It infiltrates hospitals as microscopic spores. Its defences are so strong it can resist most antibiotics. And it kills three times as many people every year as MRSA. But scientists at The University of Nottingham are amassing an arsenal of weapons in preparation for counter offensive against the most deadly of hospital superbugs.
A research group led by Professor Nigel Minton in the Centre for Healthcare Associated Infections (CHAI), with Dr Peter Mullany at University College, London have been awarded over 1.6m for one of the countrys largest studies into C.difficile (C. diff). The work funded by the Medical Research Council, follows a scientific breakthrough by CHAI microbiologists that is set to revolutionise the genetic analysis of Clostridium difficile and its close relatives.
Until now scientists have understood very little about the biology of C-diff. With funding from the Biotechnology and Biological Sciences Research Council (BBSRC) and Morvus Technology Ltd, Professor Nigel Minton and his team have developed the ClosTron knock out system which can target specific genes in C. diff and other clostridial species. For the very first time scientists have an extremely rapid and effective way of identifying and deactivating the toxins and other factors that cause the disease and can begin the search for new therapies to prevent or cure it.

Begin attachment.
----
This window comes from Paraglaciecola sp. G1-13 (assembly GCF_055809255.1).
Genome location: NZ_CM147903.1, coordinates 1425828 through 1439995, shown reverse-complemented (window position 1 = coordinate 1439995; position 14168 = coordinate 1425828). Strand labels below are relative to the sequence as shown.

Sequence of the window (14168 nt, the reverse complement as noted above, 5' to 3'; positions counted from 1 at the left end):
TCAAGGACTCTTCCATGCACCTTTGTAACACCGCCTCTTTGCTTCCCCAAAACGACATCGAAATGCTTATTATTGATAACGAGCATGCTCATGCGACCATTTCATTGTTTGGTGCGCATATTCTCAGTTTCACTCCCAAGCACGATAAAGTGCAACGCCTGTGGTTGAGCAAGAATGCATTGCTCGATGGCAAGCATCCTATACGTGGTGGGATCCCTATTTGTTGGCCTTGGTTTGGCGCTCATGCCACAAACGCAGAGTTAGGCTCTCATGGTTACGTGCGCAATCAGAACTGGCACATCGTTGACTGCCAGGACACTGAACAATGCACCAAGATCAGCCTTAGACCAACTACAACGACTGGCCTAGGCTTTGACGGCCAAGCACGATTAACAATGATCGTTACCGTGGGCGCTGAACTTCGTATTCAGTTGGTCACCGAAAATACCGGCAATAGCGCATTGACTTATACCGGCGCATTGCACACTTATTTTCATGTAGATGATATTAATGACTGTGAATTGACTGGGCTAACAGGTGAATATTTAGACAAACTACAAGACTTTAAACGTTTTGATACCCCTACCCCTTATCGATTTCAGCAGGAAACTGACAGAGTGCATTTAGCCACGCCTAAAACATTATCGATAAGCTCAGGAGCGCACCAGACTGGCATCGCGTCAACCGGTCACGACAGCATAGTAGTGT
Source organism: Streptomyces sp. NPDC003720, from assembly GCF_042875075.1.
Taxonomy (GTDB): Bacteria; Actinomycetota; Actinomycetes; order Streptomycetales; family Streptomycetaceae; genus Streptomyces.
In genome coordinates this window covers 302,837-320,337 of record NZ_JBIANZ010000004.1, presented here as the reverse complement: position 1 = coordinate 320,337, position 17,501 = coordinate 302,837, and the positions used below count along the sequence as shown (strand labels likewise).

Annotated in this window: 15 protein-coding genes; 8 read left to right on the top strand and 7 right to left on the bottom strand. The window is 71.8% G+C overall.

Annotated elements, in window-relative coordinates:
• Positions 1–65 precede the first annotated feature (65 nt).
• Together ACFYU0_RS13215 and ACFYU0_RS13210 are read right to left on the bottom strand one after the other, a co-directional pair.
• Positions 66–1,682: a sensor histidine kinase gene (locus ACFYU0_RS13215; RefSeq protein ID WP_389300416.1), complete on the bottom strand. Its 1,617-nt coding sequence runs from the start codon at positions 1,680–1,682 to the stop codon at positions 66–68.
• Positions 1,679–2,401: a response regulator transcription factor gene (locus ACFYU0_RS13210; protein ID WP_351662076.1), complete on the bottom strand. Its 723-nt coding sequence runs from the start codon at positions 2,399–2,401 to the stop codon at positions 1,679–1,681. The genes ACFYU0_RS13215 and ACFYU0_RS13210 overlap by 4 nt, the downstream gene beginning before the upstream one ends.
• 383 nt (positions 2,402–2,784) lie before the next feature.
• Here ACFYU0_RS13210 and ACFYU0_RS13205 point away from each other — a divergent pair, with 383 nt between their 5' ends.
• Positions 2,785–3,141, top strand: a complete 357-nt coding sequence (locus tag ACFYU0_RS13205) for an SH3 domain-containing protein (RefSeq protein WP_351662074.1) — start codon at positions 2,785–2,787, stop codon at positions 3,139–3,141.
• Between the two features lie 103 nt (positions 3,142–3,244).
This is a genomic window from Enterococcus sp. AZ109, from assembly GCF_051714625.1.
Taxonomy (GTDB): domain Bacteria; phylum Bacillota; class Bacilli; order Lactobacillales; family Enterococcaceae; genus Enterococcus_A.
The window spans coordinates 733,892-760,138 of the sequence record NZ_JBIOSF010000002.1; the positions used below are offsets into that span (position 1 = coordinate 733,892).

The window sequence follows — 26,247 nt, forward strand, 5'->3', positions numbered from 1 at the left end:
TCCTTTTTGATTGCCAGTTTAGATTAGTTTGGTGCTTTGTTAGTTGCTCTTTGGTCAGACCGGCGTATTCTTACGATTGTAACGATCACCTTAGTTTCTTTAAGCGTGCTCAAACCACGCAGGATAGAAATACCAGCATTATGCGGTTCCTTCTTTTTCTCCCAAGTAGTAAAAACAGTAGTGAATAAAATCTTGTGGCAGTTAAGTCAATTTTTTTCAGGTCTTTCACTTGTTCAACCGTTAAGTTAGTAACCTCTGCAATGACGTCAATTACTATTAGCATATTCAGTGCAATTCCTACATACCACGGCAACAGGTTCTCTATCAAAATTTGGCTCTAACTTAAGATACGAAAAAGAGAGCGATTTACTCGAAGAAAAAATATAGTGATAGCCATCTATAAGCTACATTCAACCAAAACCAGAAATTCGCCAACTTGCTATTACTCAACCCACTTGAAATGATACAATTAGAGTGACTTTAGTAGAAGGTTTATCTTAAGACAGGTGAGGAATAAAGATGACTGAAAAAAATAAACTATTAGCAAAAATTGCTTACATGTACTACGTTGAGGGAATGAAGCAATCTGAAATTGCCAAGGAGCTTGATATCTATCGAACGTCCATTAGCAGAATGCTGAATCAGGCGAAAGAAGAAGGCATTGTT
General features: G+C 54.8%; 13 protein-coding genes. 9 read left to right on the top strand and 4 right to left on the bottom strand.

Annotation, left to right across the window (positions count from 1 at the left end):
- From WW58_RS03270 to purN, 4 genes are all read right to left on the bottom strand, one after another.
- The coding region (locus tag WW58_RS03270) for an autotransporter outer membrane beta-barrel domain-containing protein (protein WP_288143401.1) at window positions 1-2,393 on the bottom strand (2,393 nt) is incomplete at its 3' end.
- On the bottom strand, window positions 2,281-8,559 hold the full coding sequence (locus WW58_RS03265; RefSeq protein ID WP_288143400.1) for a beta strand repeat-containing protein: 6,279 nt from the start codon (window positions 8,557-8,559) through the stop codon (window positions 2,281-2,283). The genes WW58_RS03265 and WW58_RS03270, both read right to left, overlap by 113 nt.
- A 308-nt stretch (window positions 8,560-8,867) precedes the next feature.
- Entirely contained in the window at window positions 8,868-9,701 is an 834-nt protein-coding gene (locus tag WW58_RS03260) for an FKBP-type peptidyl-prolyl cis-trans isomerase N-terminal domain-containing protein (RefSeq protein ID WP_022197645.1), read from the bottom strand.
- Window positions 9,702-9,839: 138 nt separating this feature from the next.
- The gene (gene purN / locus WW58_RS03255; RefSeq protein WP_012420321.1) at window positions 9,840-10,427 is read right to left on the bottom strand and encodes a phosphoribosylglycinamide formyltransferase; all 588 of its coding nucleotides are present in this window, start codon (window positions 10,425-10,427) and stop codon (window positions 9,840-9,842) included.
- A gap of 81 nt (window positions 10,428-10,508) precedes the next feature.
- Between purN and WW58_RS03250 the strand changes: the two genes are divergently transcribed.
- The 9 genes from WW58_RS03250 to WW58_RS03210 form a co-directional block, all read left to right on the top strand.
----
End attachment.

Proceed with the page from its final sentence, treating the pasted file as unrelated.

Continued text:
Professor Minton said: Although we have the entire genetic blueprint of C.diff, and have an inkling as to what bacterial factors might be important in disease, we have been unable to test these ideas. You never really know what a particular factor is doing until it isnt there. You need to be able to inactivate, knock-out, the gene responsible, and then see if the bacterium can still cause disease. Until now knocking out genes has been very difficult to do. Our breakthrough ClosTron technology now makes gene knock-out very quick and easy. Once we know what factors are important we should
Contact: Professor Richard James
University of Nottingham